Word of the Day
Dandelion (dan-duh-ly-uhn): A small yellow plant that everyone sees, but some view as a weed. Dandelions got their name from the French words dent de lion meaning "lion's tooth."
I can't believe I almost got through the day without sharing today's unique holiday with you! April 5th is National Dandelion Day!
I've already told you a little bit about how the dandelion got its name, but if you look at the yellow flower even more closely, you'll see the jagged edges of its leaves do resemble teeth! What a clever name!
Some fun facts for you . . .
The dandelion's official name is Taraxacum Officinate.
Birds, insects, and butterflies consume the nectar or seed.
If caught by a gusty wind, a seed can travel 5 miles before reaching the ground!
Dandelion leaves can be eaten raw or cooked and are a good source of vitamins A, C, and K.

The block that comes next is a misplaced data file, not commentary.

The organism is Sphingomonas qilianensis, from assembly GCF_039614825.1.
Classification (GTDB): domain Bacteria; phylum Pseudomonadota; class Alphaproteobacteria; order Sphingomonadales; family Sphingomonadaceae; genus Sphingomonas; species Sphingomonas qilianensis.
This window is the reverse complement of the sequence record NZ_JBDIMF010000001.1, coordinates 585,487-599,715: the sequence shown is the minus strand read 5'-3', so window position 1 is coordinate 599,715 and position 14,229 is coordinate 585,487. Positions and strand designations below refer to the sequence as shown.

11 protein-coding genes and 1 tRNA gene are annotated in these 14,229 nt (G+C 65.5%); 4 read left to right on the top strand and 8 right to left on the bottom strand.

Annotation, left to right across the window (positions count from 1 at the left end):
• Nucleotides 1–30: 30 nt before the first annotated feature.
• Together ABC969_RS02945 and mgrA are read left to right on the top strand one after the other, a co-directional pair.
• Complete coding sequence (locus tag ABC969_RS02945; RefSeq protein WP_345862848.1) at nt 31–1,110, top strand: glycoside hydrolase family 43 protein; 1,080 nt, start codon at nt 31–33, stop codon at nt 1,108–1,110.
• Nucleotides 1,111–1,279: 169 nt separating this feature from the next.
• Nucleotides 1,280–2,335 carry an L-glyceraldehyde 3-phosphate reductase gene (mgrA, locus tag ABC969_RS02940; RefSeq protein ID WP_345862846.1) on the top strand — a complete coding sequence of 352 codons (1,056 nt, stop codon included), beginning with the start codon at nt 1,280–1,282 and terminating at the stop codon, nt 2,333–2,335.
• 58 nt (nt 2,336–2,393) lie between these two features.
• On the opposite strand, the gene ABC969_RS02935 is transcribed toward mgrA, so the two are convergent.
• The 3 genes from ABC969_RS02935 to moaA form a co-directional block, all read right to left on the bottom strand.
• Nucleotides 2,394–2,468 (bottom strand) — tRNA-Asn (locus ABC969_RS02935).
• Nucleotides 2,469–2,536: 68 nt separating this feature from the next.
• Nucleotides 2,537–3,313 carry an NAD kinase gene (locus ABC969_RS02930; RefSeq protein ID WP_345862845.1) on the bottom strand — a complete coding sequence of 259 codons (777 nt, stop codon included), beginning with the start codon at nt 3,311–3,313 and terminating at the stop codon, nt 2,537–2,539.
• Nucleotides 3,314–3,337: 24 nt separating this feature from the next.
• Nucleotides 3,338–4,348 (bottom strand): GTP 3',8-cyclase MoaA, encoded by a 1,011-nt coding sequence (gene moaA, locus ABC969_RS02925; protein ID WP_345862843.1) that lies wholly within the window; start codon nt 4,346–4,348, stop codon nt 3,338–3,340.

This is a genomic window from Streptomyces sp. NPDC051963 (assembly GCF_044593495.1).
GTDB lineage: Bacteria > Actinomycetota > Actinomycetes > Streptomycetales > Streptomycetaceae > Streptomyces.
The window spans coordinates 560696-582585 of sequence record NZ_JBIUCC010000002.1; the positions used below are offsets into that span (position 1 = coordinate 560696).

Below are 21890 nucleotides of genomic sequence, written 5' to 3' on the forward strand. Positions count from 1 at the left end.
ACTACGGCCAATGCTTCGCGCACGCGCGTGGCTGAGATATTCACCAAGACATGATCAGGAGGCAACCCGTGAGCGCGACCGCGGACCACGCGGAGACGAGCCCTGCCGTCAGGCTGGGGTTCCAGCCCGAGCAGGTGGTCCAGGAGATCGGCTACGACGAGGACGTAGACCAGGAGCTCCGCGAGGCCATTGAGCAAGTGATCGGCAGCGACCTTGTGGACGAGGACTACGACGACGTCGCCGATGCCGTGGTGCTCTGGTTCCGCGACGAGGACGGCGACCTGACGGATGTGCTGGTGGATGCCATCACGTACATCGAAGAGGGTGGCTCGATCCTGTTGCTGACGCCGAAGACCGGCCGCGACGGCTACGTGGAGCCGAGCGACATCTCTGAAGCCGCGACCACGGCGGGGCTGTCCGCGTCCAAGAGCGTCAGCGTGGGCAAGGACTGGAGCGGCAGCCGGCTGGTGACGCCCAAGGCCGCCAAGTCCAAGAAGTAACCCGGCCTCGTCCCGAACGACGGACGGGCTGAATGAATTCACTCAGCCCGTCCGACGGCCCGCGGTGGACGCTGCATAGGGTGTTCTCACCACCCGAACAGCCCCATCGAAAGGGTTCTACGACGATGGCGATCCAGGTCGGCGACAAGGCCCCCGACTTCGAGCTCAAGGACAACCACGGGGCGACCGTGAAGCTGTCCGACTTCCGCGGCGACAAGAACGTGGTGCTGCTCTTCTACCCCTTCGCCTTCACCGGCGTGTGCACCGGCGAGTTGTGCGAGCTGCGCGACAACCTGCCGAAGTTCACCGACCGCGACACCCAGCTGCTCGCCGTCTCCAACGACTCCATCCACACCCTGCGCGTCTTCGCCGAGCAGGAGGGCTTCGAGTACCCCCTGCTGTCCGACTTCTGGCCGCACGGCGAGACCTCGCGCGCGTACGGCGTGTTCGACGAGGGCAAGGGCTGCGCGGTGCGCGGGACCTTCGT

Dandelion root can be roasted to create a caffeine-free coffee.
It takes about 1 week for a dandelion to transform from a flower to a puff ball of seeds. This is something I always had backwards. I thought it began as the white puff of seeds we know so well.
The dandelion flower opens in the morning and closes back up at night! I never noticed this before!
It is the only flower that represents 3 celestial bodies. The sun (yellow flower), the moon (puff ball seed stage), and the dispersing of the seeds (stars).
I've always enjoyed looking at the bright yellow flowers, but the buff ball seed stage is dreamy, in a way. A long time ago, I saw a cute saying that's always stayed with me. While some see weeds, others see wishes. I hope each and every one of you choose to see the wishes in life. As for the simple, fun project this week. . .
Grab some white paper, a black sharpie or pen, some watercolor paint, and a paintbrush! Draw your puff ball seeds, making sure to show some floating in the wind, then grab your watercolors. I stuck to blue, but you could do a variety of colors to resemble the sky when the sun sets. Carefully paint around the puff ball seeds to make them really stand out.
Why not make a wish when you're all done?
Until next time. . .